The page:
Filtering by Category: elsewhere

of the flesh: gestation station

Added on by Jourdan.

An odd pre-existing fascination with all things flesh magnetically drew me to the dolls. Their naked pinkness piled high in the Toynado detritus just begging to be touched, but in the subtlest and most pitiful of ways. Dolls are meant to be played with. They are mini fake humans designed for imaginative interactions. But the dolls I discovered had been hidden away from sight for quite some time. Their dismembered limbs gathering dust in the corner – a morbid mass grave for playthings of the past.

In such a place as Elsewhere, a living museum, a breathing organ of objects always in flux, nothing, no matter how beaten and broken, deserves to be hidden away. My project has been a joint attempt to enliven both the dolls and the place in which I’ve chosen to install them – formerly known as the hotel lobby – an underutilized light-filled area on the 2nd floor at the front of the building. This space will now function as both lounge and creative work area, a space for gestation and growth of all kinds.

One of the many reasons I am so drawn to the flesh as both material and metaphor in my work is because of its regenerative qualities and capabilities. It serves as protector and barrier from outside dangers, as well as our primary sense organ, allowing us to feel and respond to the world around us. In this project, I have endeavored to work and play with the doll parts, the imitation flesh, to enliven it so that it may mimic human flesh not only in form, but also in manner, fostering growth of new projects and ideas.

The dolls have said goodbye to their old lives as objects and playthings. Their individual identities have been dissolved in attempt to further a collective consciousness, a collaborative ascension that is equally weird, hopeful, playful, and macabre. As their parts rearrange and flow in unexpected formations, viewers are encouraged to explore with child-like curiosity and discovery.



furniture rehab

Added on by Jourdan.
The chairs that I wanted to use in my installation were pretty beat up when I found them. (too bad I don't have before shots) I'm always reluctant to sit in yucky chairs... who isn't? I wanted this space to be cozy and welcoming, which meant that I HAD to do something about the chairs. Here are my 2 solutions...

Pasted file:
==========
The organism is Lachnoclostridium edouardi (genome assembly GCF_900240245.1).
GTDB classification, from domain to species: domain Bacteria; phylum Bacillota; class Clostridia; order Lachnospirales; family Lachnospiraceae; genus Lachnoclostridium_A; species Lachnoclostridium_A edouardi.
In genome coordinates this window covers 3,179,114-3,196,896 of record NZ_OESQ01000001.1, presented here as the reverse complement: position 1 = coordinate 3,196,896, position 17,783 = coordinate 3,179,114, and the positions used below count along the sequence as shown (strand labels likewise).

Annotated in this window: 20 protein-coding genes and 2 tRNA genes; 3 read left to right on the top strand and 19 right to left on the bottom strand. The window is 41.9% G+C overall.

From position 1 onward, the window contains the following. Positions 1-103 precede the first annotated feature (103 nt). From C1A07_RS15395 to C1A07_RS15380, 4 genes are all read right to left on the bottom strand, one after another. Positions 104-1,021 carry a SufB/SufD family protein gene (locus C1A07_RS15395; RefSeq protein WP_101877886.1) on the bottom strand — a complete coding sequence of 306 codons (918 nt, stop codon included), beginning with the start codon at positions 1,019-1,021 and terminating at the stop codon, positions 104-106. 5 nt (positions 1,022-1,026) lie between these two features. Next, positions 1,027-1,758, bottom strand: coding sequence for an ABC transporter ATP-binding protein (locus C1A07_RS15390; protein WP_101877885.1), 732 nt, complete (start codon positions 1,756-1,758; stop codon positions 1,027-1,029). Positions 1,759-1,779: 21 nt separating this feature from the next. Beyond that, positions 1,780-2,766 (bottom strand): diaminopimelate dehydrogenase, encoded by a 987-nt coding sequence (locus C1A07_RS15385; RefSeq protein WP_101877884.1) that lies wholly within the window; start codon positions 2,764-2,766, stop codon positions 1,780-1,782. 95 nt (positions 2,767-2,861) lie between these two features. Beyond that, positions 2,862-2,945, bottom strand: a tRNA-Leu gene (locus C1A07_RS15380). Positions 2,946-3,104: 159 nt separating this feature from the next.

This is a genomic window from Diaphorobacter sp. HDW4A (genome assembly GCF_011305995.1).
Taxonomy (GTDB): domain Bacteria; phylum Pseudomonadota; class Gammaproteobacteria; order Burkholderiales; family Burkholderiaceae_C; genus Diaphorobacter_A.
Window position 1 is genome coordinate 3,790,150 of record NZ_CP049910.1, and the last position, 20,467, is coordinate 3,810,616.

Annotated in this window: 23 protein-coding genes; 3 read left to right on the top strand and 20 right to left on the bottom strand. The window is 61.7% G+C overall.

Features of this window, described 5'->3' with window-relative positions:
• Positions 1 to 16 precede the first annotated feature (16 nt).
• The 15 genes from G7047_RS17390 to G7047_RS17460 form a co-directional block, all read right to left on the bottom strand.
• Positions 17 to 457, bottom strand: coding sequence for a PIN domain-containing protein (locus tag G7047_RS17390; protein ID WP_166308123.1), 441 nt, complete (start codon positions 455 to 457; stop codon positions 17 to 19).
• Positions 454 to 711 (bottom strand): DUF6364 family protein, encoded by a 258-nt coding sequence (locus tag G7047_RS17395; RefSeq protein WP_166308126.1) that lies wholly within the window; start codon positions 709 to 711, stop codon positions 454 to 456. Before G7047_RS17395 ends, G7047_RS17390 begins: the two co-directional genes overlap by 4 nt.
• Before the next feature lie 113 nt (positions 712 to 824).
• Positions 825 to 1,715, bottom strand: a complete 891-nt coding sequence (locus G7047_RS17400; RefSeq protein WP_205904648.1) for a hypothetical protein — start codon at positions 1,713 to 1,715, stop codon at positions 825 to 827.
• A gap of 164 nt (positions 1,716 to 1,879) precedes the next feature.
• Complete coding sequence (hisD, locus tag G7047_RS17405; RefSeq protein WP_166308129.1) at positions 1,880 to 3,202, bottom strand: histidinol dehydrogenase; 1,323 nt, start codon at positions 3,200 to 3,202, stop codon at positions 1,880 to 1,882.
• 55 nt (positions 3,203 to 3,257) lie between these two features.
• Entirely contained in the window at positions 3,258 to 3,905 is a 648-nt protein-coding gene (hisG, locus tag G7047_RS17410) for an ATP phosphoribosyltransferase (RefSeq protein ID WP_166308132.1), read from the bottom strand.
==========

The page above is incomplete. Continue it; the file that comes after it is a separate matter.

For this one I sewed up the holes with fleshy ribbons. I think they look sort of like fresh scars.
And I painted this one. I didn't know that was a possibility, but Meghan suggested it - she had never tried it, but had seen it done on Trading Spaces, ha. Before it was a VERY dingy grayish off-white muslin... yuck! Learn how to paint upholstery here.

what to do with the hairless heads...

Added on by Jourdan.
I've got a BUNCH of doll heads that I must incorporate into my project - however it is important to me that their identity be dissolved. They have already been scalped and their eyes have been gouged (sounds so violent, I know) so I'm trying to figure out what to do with what's left of their faces. I tried melting them... and the following 2 images are what resulted...

And this is what they look like all chopped up. If I decide to take this route I'm going to need lots of helpers... it takes forever!

a work in progress

Added on by Jourdan.

The installation is growing and morphing slowly as time goes by. I can't believe I only have one more week left! My favorite part so far is what you see in the image above - can you guess what it is? baby doll scalps turned inside out!!!

Below are some very basic progress shots. I've been terrible at documenting the process. This area with the foam padding is a window seat of sorts. Still very much a work in progress!



surrey ride

Added on by Jourdan.
This past weekend, 5 of us peddled to Sonic (1.5 miles away) on the elsewhere bicycle surrey! And I haven't been able to get this song out of my head ever since....


bath time

Added on by Jourdan.
thanks to Sammi Harthoorn (elsewhere documentarian) for these photos
Yesterday I started cleaning out my installation site. For the past few years it's served as miscellaneous storage, but I've come to change that. Many garbage bags were filled with hats upon hats upon hats (and moved to another temporary misc. storage space) and now I'm starting to formulate plans for the structure.